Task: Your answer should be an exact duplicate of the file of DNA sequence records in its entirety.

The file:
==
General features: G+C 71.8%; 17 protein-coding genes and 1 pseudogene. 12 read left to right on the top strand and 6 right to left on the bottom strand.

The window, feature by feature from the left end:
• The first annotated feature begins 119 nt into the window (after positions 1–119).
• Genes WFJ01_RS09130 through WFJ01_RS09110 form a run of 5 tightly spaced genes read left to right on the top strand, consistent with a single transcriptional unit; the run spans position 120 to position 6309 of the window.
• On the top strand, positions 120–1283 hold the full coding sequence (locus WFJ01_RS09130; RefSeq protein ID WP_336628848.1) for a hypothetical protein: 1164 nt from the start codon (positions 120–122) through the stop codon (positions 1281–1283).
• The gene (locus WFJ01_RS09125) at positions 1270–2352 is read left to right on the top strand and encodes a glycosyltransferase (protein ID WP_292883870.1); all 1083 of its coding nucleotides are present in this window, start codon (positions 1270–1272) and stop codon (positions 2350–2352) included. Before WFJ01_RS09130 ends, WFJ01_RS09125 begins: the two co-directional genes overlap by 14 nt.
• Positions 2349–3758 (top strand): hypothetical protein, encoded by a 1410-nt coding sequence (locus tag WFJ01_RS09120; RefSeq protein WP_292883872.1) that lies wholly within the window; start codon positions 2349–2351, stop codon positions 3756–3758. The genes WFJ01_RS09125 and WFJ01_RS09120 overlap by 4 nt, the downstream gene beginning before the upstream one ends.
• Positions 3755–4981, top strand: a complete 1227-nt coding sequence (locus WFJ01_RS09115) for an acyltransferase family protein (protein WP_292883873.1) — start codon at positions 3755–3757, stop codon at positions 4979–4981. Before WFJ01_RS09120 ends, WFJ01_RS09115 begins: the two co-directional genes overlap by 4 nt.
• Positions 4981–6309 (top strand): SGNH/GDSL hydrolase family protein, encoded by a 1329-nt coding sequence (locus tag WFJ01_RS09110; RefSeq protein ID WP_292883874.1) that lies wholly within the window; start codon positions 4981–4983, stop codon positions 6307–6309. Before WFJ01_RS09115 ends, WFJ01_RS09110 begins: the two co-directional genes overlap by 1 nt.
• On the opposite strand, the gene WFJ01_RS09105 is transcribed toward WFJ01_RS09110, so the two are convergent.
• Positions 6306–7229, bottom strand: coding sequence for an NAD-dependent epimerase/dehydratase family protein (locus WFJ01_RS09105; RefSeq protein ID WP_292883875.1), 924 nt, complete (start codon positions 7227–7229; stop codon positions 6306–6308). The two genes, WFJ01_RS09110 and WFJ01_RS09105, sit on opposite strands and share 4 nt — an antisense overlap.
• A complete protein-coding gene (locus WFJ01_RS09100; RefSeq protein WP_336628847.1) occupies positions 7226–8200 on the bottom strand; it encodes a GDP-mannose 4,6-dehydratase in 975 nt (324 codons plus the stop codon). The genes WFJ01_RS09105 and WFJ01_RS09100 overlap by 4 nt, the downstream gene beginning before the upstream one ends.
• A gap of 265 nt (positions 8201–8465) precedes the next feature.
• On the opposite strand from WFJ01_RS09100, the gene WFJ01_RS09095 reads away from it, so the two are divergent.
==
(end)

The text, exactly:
General features: G+C 71.8%; 17 protein-coding genes and 1 pseudogene. 12 read left to right on the top strand and 6 right to left on the bottom strand.

The window, feature by feature from the left end:
• The first annotated feature begins 119 nt into the window (after positions 1–119).
• Genes WFJ01_RS09130 through WFJ01_RS09110 form a run of 5 tightly spaced genes read left to right on the top strand, consistent with a single transcriptional unit; the run spans position 120 to position 6309 of the window.
• On the top strand, positions 120–1283 hold the full coding sequence (locus WFJ01_RS09130; RefSeq protein ID WP_336628848.1) for a hypothetical protein: 1164 nt from the start codon (positions 120–122) through the stop codon (positions 1281–1283).
• The gene (locus WFJ01_RS09125) at positions 1270–2352 is read left to right on the top strand and encodes a glycosyltransferase (protein ID WP_292883870.1); all 1083 of its coding nucleotides are present in this window, start codon (positions 1270–1272) and stop codon (positions 2350–2352) included. Before WFJ01_RS09130 ends, WFJ01_RS09125 begins: the two co-directional genes overlap by 14 nt.
• Positions 2349–3758 (top strand): hypothetical protein, encoded by a 1410-nt coding sequence (locus tag WFJ01_RS09120; RefSeq protein WP_292883872.1) that lies wholly within the window; start codon positions 2349–2351, stop codon positions 3756–3758. The genes WFJ01_RS09125 and WFJ01_RS09120 overlap by 4 nt, the downstream gene beginning before the upstream one ends.
• Positions 3755–4981, top strand: a complete 1227-nt coding sequence (locus WFJ01_RS09115) for an acyltransferase family protein (protein WP_292883873.1) — start codon at positions 3755–3757, stop codon at positions 4979–4981. Before WFJ01_RS09120 ends, WFJ01_RS09115 begins: the two co-directional genes overlap by 4 nt.
• Positions 4981–6309 (top strand): SGNH/GDSL hydrolase family protein, encoded by a 1329-nt coding sequence (locus tag WFJ01_RS09110; RefSeq protein ID WP_292883874.1) that lies wholly within the window; start codon positions 4981–4983, stop codon positions 6307–6309. Before WFJ01_RS09115 ends, WFJ01_RS09110 begins: the two co-directional genes overlap by 1 nt.
• On the opposite strand, the gene WFJ01_RS09105 is transcribed toward WFJ01_RS09110, so the two are convergent.
• Positions 6306–7229, bottom strand: coding sequence for an NAD-dependent epimerase/dehydratase family protein (locus WFJ01_RS09105; RefSeq protein ID WP_292883875.1), 924 nt, complete (start codon positions 7227–7229; stop codon positions 6306–6308). The two genes, WFJ01_RS09110 and WFJ01_RS09105, sit on opposite strands and share 4 nt — an antisense overlap.
• A complete protein-coding gene (locus WFJ01_RS09100; RefSeq protein WP_336628847.1) occupies positions 7226–8200 on the bottom strand; it encodes a GDP-mannose 4,6-dehydratase in 975 nt (324 codons plus the stop codon). The genes WFJ01_RS09105 and WFJ01_RS09100 overlap by 4 nt, the downstream gene beginning before the upstream one ends.
• A gap of 265 nt (positions 8201–8465) precedes the next feature.
• On the opposite strand from WFJ01_RS09100, the gene WFJ01_RS09095 reads away from it, so the two are divergent.